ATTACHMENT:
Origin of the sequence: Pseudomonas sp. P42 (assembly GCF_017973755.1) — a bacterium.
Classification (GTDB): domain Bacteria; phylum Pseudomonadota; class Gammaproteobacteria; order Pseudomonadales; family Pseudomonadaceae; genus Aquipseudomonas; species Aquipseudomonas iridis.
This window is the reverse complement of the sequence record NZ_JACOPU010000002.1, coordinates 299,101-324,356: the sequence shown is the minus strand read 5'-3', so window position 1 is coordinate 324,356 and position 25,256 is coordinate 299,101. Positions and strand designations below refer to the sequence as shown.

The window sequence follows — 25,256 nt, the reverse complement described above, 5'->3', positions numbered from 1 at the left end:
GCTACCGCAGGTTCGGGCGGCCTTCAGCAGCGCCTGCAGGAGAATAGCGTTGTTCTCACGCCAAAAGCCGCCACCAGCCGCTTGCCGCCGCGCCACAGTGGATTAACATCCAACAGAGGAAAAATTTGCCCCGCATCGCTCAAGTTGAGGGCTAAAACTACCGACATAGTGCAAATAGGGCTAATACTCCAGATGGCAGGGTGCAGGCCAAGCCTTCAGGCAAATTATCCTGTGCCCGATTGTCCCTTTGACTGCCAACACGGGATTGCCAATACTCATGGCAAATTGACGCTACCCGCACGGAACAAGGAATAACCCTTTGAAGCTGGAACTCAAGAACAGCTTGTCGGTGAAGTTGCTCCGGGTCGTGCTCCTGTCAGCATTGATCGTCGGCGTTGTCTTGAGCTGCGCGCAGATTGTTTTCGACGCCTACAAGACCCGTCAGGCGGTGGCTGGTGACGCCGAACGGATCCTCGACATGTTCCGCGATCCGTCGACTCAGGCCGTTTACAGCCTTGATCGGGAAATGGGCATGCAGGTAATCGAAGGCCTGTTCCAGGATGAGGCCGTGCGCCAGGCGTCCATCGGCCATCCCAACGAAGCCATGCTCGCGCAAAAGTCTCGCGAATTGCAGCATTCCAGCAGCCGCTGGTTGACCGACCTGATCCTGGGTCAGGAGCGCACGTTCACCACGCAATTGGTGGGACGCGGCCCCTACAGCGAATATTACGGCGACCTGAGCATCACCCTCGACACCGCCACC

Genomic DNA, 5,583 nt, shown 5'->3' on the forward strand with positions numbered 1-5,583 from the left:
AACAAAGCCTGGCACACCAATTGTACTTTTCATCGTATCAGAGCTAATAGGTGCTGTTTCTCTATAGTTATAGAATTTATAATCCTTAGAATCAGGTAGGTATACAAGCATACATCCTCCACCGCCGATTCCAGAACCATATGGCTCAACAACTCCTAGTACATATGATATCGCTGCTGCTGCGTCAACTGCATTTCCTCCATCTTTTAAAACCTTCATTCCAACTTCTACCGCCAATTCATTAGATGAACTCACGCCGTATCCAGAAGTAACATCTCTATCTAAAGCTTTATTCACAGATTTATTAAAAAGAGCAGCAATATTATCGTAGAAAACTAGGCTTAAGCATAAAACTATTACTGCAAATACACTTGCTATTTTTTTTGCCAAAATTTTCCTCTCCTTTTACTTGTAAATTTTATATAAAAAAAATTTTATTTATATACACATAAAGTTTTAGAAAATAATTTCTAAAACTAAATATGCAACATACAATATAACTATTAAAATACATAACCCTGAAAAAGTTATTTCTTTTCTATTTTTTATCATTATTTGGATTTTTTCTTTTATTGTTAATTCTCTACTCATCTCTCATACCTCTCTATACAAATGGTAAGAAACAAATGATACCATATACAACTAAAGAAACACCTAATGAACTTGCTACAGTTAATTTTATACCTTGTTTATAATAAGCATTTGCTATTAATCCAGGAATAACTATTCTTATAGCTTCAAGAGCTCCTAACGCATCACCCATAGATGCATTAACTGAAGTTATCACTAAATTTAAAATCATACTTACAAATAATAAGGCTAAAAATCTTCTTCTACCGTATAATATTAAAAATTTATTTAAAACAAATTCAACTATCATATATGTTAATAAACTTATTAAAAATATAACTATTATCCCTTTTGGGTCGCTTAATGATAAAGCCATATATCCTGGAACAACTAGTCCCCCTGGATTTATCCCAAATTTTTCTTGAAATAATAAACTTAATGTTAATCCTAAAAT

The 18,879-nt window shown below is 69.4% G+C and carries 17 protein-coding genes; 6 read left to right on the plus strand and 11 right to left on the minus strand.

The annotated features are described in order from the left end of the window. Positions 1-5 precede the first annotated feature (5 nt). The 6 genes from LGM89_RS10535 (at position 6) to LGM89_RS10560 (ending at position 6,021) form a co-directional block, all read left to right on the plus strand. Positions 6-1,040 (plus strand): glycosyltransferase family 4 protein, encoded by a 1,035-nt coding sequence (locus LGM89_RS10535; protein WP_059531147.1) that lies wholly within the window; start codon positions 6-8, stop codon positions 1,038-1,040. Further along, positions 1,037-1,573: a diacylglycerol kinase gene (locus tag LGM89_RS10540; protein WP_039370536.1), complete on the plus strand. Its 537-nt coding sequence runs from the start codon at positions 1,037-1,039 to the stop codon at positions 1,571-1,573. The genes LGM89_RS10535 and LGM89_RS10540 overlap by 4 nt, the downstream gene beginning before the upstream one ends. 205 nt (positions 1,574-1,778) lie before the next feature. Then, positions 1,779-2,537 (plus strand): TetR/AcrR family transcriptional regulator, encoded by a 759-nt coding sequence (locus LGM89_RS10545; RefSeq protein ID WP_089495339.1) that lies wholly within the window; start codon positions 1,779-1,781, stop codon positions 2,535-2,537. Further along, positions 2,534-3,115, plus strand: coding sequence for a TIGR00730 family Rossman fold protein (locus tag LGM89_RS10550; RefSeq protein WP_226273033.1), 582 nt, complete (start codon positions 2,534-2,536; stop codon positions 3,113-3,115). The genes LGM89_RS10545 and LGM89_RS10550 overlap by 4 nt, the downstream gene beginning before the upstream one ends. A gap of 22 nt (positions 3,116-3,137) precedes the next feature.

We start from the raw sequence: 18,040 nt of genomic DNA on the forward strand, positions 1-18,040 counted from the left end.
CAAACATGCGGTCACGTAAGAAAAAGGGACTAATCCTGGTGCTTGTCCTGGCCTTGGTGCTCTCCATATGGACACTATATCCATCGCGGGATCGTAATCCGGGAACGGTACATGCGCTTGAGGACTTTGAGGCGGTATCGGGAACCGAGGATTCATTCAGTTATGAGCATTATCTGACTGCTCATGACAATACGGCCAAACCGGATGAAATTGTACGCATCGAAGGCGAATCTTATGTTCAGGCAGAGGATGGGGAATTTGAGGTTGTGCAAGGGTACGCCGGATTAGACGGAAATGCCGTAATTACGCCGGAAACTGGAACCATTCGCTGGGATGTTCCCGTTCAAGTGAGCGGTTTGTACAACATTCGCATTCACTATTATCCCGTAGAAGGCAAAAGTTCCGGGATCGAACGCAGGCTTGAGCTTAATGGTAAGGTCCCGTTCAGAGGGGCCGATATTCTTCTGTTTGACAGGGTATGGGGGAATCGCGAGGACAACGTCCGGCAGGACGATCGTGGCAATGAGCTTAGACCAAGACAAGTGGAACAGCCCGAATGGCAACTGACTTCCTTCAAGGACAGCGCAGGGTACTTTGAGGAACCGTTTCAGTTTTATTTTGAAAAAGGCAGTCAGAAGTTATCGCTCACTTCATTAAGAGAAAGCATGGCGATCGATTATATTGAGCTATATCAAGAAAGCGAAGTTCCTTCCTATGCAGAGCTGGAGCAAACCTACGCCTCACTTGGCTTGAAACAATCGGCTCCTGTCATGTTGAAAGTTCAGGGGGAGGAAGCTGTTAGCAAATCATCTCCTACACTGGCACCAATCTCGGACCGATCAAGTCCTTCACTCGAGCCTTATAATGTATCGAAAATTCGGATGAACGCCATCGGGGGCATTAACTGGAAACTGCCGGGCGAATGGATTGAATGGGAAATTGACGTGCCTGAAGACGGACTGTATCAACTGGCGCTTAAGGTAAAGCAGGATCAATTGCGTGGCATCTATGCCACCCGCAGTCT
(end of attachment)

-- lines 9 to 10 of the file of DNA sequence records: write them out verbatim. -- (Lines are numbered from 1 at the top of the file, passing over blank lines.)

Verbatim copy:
The annotated features are described in order from the left end of the window. Positions 1-5 precede the first annotated feature (5 nt). The 6 genes from LGM89_RS10535 (at position 6) to LGM89_RS10560 (ending at position 6,021) form a co-directional block, all read left to right on the plus strand. Positions 6-1,040 (plus strand): glycosyltransferase family 4 protein, encoded by a 1,035-nt coding sequence (locus LGM89_RS10535; protein WP_059531147.1) that lies wholly within the window; start codon positions 6-8, stop codon positions 1,038-1,040. Further along, positions 1,037-1,573: a diacylglycerol kinase gene (locus tag LGM89_RS10540; protein WP_039370536.1), complete on the plus strand. Its 537-nt coding sequence runs from the start codon at positions 1,037-1,039 to the stop codon at positions 1,571-1,573. The genes LGM89_RS10535 and LGM89_RS10540 overlap by 4 nt, the downstream gene beginning before the upstream one ends. 205 nt (positions 1,574-1,778) lie before the next feature. Then, positions 1,779-2,537 (plus strand): TetR/AcrR family transcriptional regulator, encoded by a 759-nt coding sequence (locus LGM89_RS10545; RefSeq protein ID WP_089495339.1) that lies wholly within the window; start codon positions 1,779-1,781, stop codon positions 2,535-2,537. Further along, positions 2,534-3,115, plus strand: coding sequence for a TIGR00730 family Rossman fold protein (locus tag LGM89_RS10550; RefSeq protein WP_226273033.1), 582 nt, complete (start codon positions 2,534-2,536; stop codon positions 3,113-3,115). The genes LGM89_RS10545 and LGM89_RS10550 overlap by 4 nt, the downstream gene beginning before the upstream one ends. A gap of 22 nt (positions 3,116-3,137) precedes the next feature.

We start from the raw sequence: 18,040 nt of genomic DNA on the forward strand, positions 1-18,040 counted from the left end.